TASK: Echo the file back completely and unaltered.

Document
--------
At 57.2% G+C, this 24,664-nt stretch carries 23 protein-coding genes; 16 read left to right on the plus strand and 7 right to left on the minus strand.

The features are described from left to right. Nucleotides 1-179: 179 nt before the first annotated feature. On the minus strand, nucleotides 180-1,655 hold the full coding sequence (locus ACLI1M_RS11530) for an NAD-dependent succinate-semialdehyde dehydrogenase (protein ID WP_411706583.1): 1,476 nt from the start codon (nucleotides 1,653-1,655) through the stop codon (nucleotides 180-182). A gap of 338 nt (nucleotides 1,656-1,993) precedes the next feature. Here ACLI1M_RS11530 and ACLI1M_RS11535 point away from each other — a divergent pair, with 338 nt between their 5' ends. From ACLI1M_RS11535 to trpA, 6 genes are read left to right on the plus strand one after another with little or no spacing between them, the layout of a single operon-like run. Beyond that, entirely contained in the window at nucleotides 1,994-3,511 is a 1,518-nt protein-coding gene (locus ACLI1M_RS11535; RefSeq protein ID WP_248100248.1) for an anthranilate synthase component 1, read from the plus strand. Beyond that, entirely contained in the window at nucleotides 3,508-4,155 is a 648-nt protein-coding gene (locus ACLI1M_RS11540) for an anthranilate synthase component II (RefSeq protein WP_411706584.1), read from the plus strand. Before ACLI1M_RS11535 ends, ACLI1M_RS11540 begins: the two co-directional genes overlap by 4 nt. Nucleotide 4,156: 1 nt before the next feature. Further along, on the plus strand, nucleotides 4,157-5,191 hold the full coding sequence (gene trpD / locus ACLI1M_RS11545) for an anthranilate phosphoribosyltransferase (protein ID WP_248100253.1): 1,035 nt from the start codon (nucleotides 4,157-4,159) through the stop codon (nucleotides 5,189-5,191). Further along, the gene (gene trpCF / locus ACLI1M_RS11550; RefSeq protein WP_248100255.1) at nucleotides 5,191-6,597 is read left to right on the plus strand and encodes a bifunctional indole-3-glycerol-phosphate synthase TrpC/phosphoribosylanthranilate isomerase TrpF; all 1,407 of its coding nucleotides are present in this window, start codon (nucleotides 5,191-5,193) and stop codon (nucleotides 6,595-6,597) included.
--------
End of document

At 57.2% G+C, this 24,664-nt stretch carries 23 protein-coding genes; 16 read left to right on the plus strand and 7 right to left on the minus strand.

The features are described from left to right. Nucleotides 1-179: 179 nt before the first annotated feature. On the minus strand, nucleotides 180-1,655 hold the full coding sequence (locus ACLI1M_RS11530) for an NAD-dependent succinate-semialdehyde dehydrogenase (protein ID WP_411706583.1): 1,476 nt from the start codon (nucleotides 1,653-1,655) through the stop codon (nucleotides 180-182). A gap of 338 nt (nucleotides 1,656-1,993) precedes the next feature. Here ACLI1M_RS11530 and ACLI1M_RS11535 point away from each other — a divergent pair, with 338 nt between their 5' ends. From ACLI1M_RS11535 to trpA, 6 genes are read left to right on the plus strand one after another with little or no spacing between them, the layout of a single operon-like run. Beyond that, entirely contained in the window at nucleotides 1,994-3,511 is a 1,518-nt protein-coding gene (locus ACLI1M_RS11535; RefSeq protein ID WP_248100248.1) for an anthranilate synthase component 1, read from the plus strand. Beyond that, entirely contained in the window at nucleotides 3,508-4,155 is a 648-nt protein-coding gene (locus ACLI1M_RS11540) for an anthranilate synthase component II (RefSeq protein WP_411706584.1), read from the plus strand. Before ACLI1M_RS11535 ends, ACLI1M_RS11540 begins: the two co-directional genes overlap by 4 nt. Nucleotide 4,156: 1 nt before the next feature. Further along, on the plus strand, nucleotides 4,157-5,191 hold the full coding sequence (gene trpD / locus ACLI1M_RS11545) for an anthranilate phosphoribosyltransferase (protein ID WP_248100253.1): 1,035 nt from the start codon (nucleotides 4,157-4,159) through the stop codon (nucleotides 5,189-5,191). Further along, the gene (gene trpCF / locus ACLI1M_RS11550; RefSeq protein WP_248100255.1) at nucleotides 5,191-6,597 is read left to right on the plus strand and encodes a bifunctional indole-3-glycerol-phosphate synthase TrpC/phosphoribosylanthranilate isomerase TrpF; all 1,407 of its coding nucleotides are present in this window, start codon (nucleotides 5,191-5,193) and stop codon (nucleotides 6,595-6,597) included.